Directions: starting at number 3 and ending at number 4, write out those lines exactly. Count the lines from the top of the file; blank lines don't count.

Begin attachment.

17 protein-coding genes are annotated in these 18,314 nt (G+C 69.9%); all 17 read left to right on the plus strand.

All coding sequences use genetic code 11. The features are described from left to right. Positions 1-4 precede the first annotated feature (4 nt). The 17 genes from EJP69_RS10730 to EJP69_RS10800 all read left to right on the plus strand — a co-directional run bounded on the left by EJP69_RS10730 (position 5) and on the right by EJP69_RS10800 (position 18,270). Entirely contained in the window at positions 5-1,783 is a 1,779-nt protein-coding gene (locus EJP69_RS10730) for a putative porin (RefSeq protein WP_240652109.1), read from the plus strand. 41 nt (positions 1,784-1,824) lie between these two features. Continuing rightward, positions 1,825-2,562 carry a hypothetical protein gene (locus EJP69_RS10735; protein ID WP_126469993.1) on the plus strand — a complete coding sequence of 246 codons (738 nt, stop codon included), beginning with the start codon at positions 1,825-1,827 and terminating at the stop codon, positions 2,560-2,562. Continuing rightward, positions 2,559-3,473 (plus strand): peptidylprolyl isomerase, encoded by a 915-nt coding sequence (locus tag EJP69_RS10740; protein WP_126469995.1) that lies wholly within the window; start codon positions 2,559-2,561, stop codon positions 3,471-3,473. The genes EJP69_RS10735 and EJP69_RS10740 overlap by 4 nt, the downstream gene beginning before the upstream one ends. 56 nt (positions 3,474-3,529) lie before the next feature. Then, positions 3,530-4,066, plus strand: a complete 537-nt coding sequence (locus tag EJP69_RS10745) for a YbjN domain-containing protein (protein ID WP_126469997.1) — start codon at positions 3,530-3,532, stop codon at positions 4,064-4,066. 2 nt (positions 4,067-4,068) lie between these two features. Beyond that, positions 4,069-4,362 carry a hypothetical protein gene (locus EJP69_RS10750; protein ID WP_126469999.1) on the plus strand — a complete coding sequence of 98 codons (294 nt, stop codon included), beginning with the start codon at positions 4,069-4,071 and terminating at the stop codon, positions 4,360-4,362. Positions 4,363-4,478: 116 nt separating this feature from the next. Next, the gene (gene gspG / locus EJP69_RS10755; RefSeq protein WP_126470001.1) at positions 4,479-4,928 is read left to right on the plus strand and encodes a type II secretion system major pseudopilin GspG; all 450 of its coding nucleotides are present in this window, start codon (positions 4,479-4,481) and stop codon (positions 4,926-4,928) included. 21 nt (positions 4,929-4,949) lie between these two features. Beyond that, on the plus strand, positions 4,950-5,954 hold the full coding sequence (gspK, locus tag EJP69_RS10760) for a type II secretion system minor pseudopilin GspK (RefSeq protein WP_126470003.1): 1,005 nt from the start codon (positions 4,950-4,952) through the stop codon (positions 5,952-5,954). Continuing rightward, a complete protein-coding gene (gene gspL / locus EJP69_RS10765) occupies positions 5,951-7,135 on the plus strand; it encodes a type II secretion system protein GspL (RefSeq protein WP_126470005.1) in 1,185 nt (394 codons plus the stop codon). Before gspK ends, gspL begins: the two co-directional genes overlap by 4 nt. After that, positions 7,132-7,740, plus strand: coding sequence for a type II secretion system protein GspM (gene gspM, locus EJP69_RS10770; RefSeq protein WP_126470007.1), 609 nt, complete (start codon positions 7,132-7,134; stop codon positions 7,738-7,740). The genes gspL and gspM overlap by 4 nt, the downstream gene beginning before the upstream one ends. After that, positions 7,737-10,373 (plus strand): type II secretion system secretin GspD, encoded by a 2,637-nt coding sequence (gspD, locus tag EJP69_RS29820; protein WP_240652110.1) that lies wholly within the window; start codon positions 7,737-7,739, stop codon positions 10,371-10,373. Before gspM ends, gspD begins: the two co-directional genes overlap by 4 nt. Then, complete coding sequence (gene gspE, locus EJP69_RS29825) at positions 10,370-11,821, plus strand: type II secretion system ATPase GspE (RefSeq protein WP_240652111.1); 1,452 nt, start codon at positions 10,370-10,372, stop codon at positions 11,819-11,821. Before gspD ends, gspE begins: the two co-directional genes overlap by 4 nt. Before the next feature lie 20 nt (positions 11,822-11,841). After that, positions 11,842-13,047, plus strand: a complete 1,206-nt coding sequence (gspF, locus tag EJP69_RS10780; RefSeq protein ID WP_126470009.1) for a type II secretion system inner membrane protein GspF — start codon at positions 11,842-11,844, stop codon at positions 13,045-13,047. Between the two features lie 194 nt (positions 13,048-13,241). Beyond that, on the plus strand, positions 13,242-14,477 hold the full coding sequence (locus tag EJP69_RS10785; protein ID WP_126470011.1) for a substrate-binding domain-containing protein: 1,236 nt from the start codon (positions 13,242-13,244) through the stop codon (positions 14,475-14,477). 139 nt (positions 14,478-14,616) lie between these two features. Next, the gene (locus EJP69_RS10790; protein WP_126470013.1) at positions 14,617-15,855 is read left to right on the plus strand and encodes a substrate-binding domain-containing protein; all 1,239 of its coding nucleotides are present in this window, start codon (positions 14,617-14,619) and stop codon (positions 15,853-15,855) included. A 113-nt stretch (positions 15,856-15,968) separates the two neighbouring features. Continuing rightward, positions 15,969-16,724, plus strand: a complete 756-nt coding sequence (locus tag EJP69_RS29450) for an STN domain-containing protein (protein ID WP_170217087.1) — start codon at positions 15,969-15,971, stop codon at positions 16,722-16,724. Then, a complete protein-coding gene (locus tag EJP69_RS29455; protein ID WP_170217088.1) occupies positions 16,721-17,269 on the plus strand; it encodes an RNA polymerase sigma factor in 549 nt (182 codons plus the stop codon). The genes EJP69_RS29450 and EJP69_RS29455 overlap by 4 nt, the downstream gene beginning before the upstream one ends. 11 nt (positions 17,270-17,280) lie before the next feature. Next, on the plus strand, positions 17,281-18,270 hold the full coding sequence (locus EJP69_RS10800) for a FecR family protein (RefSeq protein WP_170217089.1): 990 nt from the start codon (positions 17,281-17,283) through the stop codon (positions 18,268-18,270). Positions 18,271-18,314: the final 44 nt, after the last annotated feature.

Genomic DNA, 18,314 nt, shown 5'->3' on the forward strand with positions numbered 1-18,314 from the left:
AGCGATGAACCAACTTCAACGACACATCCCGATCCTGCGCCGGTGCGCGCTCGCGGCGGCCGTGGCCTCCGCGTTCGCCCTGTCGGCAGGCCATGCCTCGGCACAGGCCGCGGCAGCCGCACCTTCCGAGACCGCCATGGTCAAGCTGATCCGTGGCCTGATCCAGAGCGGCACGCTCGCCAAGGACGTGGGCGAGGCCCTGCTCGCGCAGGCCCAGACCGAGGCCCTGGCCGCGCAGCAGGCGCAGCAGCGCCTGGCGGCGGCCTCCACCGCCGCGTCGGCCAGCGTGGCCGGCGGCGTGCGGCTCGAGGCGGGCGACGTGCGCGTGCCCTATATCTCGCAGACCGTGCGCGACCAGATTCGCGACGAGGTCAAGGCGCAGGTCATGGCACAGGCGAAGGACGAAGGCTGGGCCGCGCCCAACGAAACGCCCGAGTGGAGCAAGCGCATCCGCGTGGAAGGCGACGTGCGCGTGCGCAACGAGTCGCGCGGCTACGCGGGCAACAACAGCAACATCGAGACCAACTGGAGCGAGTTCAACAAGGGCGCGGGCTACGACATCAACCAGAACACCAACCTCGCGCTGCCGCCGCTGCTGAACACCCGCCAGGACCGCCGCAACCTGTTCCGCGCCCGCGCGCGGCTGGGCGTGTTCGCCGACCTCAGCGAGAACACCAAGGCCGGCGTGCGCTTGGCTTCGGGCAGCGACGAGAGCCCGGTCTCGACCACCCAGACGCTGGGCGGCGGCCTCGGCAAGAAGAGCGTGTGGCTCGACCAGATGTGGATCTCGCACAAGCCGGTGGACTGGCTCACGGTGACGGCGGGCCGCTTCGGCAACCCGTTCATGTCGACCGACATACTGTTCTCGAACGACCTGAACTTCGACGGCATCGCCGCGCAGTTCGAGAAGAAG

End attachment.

Genomic DNA, 18,314 nt, shown 5'->3' on the forward strand with positions numbered 1-18,314 from the left:
AGCGATGAACCAACTTCAACGACACATCCCGATCCTGCGCCGGTGCGCGCTCGCGGCGGCCGTGGCCTCCGCGTTCGCCCTGTCGGCAGGCCATGCCTCGGCACAGGCCGCGGCAGCCGCACCTTCCGAGACCGCCATGGTCAAGCTGATCCGTGGCCTGATCCAGAGCGGCACGCTCGCCAAGGACGTGGGCGAGGCCCTGCTCGCGCAGGCCCAGACCGAGGCCCTGGCCGCGCAGCAGGCGCAGCAGCGCCTGGCGGCGGCCTCCACCGCCGCGTCGGCCAGCGTGGCCGGCGGCGTGCGGCTCGAGGCGGGCGACGTGCGCGTGCCCTATATCTCGCAGACCGTGCGCGACCAGATTCGCGACGAGGTCAAGGCGCAGGTCATGGCACAGGCGAAGGACGAAGGCTGGGCCGCGCCCAACGAAACGCCCGAGTGGAGCAAGCGCATCCGCGTGGAAGGCGACGTGCGCGTGCGCAACGAGTCGCGCGGCTACGCGGGCAACAACAGCAACATCGAGACCAACTGGAGCGAGTTCAACAAGGGCGCGGGCTACGACATCAACCAGAACACCAACCTCGCGCTGCCGCCGCTGCTGAACACCCGCCAGGACCGCCGCAACCTGTTCCGCGCCCGCGCGCGGCTGGGCGTGTTCGCCGACCTCAGCGAGAACACCAAGGCCGGCGTGCGCTTGGCTTCGGGCAGCGACGAGAGCCCGGTCTCGACCACCCAGACGCTGGGCGGCGGCCTCGGCAAGAAGAGCGTGTGGCTCGACCAGATGTGGATCTCGCACAAGCCGGTGGACTGGCTCACGGTGACGGCGGGCCGCTTCGGCAACCCGTTCATGTCGACCGACATACTGTTCTCGAACGACCTGAACTTCGACGGCATCGCCGCGCAGTTCGAGAAGAAG